‘New Album’ is where a band or artist answers some questions about their latest release. Last year AMMP front-man Andrew Masseurs ventured into solo territory with his debut album Origins. While there were plenty of standout tracks, there was also a sense of someone figuring out production and music styles, trying different things and finding his way as a solo act. Two hugely catchy singles in March & May of this year were one of those rare instances where the leap in production techniques, vocals, confidence, and artistic growth jumps right out of the music at you. Second album ‘Traveller in the Sky’ was just released to uniformly positive reviews from Muzic.net & Graham Reid’s Elsewhere, and two future singles, ‘Night After Night’ & ‘Days They Come Days They Go’ have made the 2019 unsigned competition semi-finals out of 6000 entries. We caught up with Andrew for a chat about how it all came together.
When/where was the new album recorded?
Traveller in the Sky was made between Feb 2018 and June 2019 at my home studio in the greatest city in the world. That’s right, I know what you’re thinking… Upper Hutt.
Who produced/engineered the album? How did the tracks come together in the studio, or at home?
I recorded and mixed the 10 songs in my home studio. I had written around 60 ideas over the first 3 months and then cut it down to around 20 that I worked on. I chose ideas that had catchy hooks. Songs that I felt I would enjoy making and listening to. Along the way I had around 5 songs that were casualty’s. They weren’t quite up to standard. Each song took about a month to write and record. I would than work on another tune before coming back to the previous tune to mix fresh or make changes to. This album was particularly exciting for me as all songs were fresh and new. Nothing had been sitting around for any period of time. Finally the album was mastered by Howard Rogers from Bring It On studios in Auckland. I’ve worked with Howard on Origins and Ammps EP This Chaotic Symphony. He really knows how to smooth out any musical imbalances I might have missed. The mastering is the cream on the cake and he knows how to present the best flavours.
How did the songwriting happen? Are there any overall themes within the songs/album?
I use stream of consciousness to create tunes. I don’t think. I try not to overthink. Everything is fresh and demo like. For me that’s when I do my best work. The more time I spend on a tune the more I move away from the original intention. This album is very personal. There is an overall theme of trying to break free, but sometimes being stuck. It keeps repeating. A loop. But there is optimism. Love and family are the light and joy for me. There are moments of immense sadness and pressure. Moments of being lost and broken. Falling down and losing my mind. But always the answer of getting up and being set free. Whether that be in the form of a comic book hero like The Batman, or my family as in Into the light we stay. Days they come days they go is a reminder to let the pressure go. To enjoy life and keep smiling as my Dad used to say.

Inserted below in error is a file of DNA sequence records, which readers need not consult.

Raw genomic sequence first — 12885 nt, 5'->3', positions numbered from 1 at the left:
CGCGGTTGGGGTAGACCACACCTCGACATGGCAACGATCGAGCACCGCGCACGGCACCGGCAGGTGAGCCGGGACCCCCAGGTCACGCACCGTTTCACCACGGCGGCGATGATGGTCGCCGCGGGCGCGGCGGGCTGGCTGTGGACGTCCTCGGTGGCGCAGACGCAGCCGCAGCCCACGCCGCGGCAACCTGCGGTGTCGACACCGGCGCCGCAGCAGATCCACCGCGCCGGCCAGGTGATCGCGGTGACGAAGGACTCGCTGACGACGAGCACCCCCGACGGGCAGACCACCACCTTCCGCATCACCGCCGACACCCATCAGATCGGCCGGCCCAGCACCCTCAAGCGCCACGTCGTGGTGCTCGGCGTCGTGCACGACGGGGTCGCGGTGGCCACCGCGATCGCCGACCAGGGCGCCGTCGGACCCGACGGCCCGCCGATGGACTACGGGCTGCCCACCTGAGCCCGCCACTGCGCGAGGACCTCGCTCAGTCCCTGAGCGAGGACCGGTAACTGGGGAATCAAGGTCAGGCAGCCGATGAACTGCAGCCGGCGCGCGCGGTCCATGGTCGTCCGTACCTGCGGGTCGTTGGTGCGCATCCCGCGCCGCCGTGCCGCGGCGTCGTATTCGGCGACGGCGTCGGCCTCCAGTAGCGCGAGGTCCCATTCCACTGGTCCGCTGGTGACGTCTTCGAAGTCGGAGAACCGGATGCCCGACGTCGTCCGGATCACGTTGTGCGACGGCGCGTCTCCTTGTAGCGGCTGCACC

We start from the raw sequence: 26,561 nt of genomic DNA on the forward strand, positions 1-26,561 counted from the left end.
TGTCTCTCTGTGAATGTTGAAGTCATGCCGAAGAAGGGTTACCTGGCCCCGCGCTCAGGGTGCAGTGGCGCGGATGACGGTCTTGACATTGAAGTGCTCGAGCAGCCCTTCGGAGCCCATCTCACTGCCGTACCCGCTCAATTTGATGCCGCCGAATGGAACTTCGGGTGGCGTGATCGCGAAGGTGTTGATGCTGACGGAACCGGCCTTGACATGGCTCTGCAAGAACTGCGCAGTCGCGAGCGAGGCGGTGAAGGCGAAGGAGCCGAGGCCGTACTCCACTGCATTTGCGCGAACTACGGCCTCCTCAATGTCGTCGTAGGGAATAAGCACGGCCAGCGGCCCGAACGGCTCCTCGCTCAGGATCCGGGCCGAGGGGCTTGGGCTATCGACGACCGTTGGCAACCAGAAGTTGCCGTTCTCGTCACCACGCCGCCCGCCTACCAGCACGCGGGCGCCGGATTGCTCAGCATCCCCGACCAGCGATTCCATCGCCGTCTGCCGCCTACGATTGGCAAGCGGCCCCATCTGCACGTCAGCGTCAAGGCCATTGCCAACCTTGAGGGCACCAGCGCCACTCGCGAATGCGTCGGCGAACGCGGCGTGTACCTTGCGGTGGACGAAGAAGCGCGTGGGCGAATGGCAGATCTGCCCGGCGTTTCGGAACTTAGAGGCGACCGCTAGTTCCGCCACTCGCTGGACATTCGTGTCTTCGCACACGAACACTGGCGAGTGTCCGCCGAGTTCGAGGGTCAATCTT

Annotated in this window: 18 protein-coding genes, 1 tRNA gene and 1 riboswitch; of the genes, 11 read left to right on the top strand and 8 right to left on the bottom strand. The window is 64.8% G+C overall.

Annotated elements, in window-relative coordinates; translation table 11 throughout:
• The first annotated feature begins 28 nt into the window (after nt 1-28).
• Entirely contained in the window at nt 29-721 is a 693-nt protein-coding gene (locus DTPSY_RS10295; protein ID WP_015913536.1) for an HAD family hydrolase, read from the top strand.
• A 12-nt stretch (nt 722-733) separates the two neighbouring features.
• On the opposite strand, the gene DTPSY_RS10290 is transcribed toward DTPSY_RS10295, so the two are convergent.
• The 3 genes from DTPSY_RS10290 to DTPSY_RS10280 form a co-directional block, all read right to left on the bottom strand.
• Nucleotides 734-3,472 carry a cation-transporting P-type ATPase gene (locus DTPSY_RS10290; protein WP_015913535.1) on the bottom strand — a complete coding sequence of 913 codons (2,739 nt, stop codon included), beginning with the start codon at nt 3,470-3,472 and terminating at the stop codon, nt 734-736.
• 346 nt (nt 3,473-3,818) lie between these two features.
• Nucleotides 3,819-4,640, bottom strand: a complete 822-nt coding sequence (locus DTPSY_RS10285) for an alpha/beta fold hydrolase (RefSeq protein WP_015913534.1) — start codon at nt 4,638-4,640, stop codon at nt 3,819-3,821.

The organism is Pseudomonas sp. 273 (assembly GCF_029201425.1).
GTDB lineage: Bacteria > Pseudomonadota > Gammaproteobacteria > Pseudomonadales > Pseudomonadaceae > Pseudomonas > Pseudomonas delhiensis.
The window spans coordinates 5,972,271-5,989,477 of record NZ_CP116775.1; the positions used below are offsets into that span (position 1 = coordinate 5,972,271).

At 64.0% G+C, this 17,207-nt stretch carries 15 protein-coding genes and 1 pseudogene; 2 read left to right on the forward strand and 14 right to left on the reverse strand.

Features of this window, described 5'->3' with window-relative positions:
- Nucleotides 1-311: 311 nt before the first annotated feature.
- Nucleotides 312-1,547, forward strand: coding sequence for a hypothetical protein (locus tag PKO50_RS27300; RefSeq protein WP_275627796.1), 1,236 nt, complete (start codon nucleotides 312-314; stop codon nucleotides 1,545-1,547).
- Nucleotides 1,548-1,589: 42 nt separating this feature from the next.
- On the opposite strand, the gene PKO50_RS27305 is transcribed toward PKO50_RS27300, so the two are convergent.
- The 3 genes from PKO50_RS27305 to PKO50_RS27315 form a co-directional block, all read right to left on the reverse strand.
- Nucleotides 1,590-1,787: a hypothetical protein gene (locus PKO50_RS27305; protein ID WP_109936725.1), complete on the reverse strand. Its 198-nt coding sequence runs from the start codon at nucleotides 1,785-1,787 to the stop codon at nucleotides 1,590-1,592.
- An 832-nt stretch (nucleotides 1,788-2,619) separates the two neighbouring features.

Were you going for a different sound/approach on this album?
Yes. In terms of writing, recording and mixing. It was being minimal. Keeping the amount of instruments down to a bare minimum. I always asked myself does it need to be their? I wanted what was on the album to be powerful and necessary. If it was in the way it was gone. I also wanted the songs I chose to be hooks you could sing along to. I wanted the listener to get lost in the tune and to feel the need to sing along. I lost so many songs that had great riffs or verses but no chorus. The chorus was all and important.
Was there any specific gear you used to capture that?
For me on this album it was the drums, and bass for low end growls and tribal rhythms. The electric guitar and acoustic for bells and whistles. The piano for strings and synth sounds. It was all sounds that would not date to much. So this album could fit into any time period. I kept the sound choices to a minimum so as to give the album its on palette.
Is there a particular single/track that you feel captures the essence of the album?
Set Me Free was the first song I worked on. It really set the scene of what was to come. Its minimal yet powerful. It was the beginning. As soon as I had that song I knew what would come after. The meaning behind the song also told me what I was to do and how to go about it. No prisoners full steam ahead.
Is there a physical copy available? If not which digital platforms is it available on?
I’d love to do vinyl. Lance Mcminn who styled the cover had ideas for vinyl. That’s where were going with it. I have to weigh up the cost and the potential sales. On digital it’s available everywhere. [Apple Music, Spotify, YouTube, Bandcamp, Soundcloud]
Are you working on a video/videos for any of the songs? Are you doing any gigs or promotion for its release?
I have created two videos so far from the album. Both have had great feedback. ‘Set me free’ and ‘Everyone wants to be your love’. My production partner on the videos is David St George. We have a lot of fun creating them. It’s become another passion. At the moment we’ve just finished shooting a video for ‘Night after night’ which is now in post-production. As with the song writing, albums and videos the idea is to grow, enjoy and learn. I hope I can reach some people with each song released. Maybe inspire them or help them to feel something. It is a real joy to write these songs. I hope someone out their will get joy out of listening to them.
1st single ‘Set Me Free’, a cute video with a star performance by ‘vocalist’ Lily Masseurs.
For 2nd single ‘Everyone Wants To Be Your Love’ Andrew learnt the song in reverse, walked backwards (without hitting one tree, post or cyclist) and than reversed the footage to create a brain twister of a music video.